Heart of the Camp

 

 

 

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Heart of the Camp

The attraction of fire is universal.  City boy, village boy and boy on the isolated farm, all yield to the fascination of the fire.  We see them on city lots, in the purple dusk, as day settles toward its close, making a fire from broken boxes, and squatting within its glow.  We see them on the scorching sands where the sun is beating down on their heads and their backs are blistered by the heat, collecting driftwood and solemnly building themselves a fire.

The lure of the fire is as old almost, as the history of mankind.  When man first discovered the miracle of fire, he made it a part of his worship.  On his altars he set the sacred flame.  So candles burn on the altars of churches even to this day, and men gather around the camp fire at night.  It is a ritual.

Throughout the passing of the ages, the ravages of Time have not destroyed the symbolism of Fire.  Customs, mannerisms, environmental experiences; and deep-seated conventions have all passed to the great unknown--and gone with them, has passed the symbolic meaning of many things.  Yet, Fire, symbolic of warmth, confidence, cooperative thought and good cheer has remained unsmirched, unsullied and unchanged by the ceaseless rackings of Time.

The social history of every nation has woven into its warp and woof the symbolism of the fire.  It has been a semi-sacred circle--where fellow mingled with fellow in a plane of relationship attained in no other human experience.  The council fire of Colonial Days, the camp fire of the Revolutionary camp, the fires of wagon trains on their perilous trek to the unknown west, the hearth-fire of the burghers in Old New York, the fire-place of the New England tavern, the blazing fire of the Spanish grandee in the California patio--all have been spots where friends have gathered to greet each other, exchange experiences and spend a moment in contemplative thought.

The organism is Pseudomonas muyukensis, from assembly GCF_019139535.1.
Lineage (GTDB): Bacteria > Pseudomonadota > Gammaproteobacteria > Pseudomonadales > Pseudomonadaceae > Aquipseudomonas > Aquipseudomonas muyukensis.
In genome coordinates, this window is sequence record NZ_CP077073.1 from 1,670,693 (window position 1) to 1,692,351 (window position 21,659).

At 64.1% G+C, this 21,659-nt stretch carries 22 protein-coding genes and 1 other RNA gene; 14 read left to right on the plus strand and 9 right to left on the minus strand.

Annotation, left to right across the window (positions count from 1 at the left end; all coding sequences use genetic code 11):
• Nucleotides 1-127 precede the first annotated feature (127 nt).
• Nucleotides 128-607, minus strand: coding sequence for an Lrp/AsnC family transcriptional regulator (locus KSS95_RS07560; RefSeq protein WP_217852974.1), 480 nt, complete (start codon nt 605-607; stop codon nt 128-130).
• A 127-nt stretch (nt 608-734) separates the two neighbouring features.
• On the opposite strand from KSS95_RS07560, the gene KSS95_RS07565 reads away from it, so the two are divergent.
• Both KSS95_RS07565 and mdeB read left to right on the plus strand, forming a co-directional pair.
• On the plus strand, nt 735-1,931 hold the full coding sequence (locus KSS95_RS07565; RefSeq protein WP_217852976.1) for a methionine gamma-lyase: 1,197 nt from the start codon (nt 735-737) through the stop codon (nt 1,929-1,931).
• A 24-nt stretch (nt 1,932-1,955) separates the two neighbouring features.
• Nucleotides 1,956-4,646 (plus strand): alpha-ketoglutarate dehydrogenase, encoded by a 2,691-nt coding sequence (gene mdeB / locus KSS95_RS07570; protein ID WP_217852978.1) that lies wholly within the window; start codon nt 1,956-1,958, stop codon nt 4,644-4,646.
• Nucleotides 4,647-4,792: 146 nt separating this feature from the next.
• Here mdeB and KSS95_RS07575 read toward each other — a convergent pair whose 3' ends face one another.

The camp fire is the heart of the Scout Camp.  Around its warmth and rosy light the Scouts gather in the darkness to sing songs dear to boyish hearts, listen to thrilling tales, or join in the Indian pow-wow or stunt contest.  Now is the time to "talk of many things," the time for discussing Scout problems, for the recital of Good Turns, the interpreting of the Scout Law, the bit of friendly suggestion or admonition on the part of the Scoutmaster.  The camp fire should take on a real significance to the Scout.  The Scout Law and Scout Brotherhood should mean more to him because of the hour spent around it in close comradeship after the more strenuous activities of the day.

 

The Scout Law and the Scout Brotherhood mean more to the boy because of this hour about the camp fire.

Campfire Helps

 

 

   

 

 


Additional Information:

Peer- Level Topic Links:
5 Camp Fires ] Bibliography ] Firelight ] Council Fire ] Week Program ] [ Heart of the Camp ] Ceremony from India ] Invocation ] Mowgli Story ] Oath Ceremony ] Pantomime ] Pointers ] Evening Pow Wows ] Accounted For! ] Scout Law ] Story of Fire ] Good Story Telling ] Timber Wolf Ceremonies ] Traditions ] Scout Yells ] What To Do? ] The Gray Areas ] Philmont Song Book ] Campfire Skits & Stunts ] Scout War Songs ]

Parent- Level Topic Links:
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Last modified: October 15, 2016.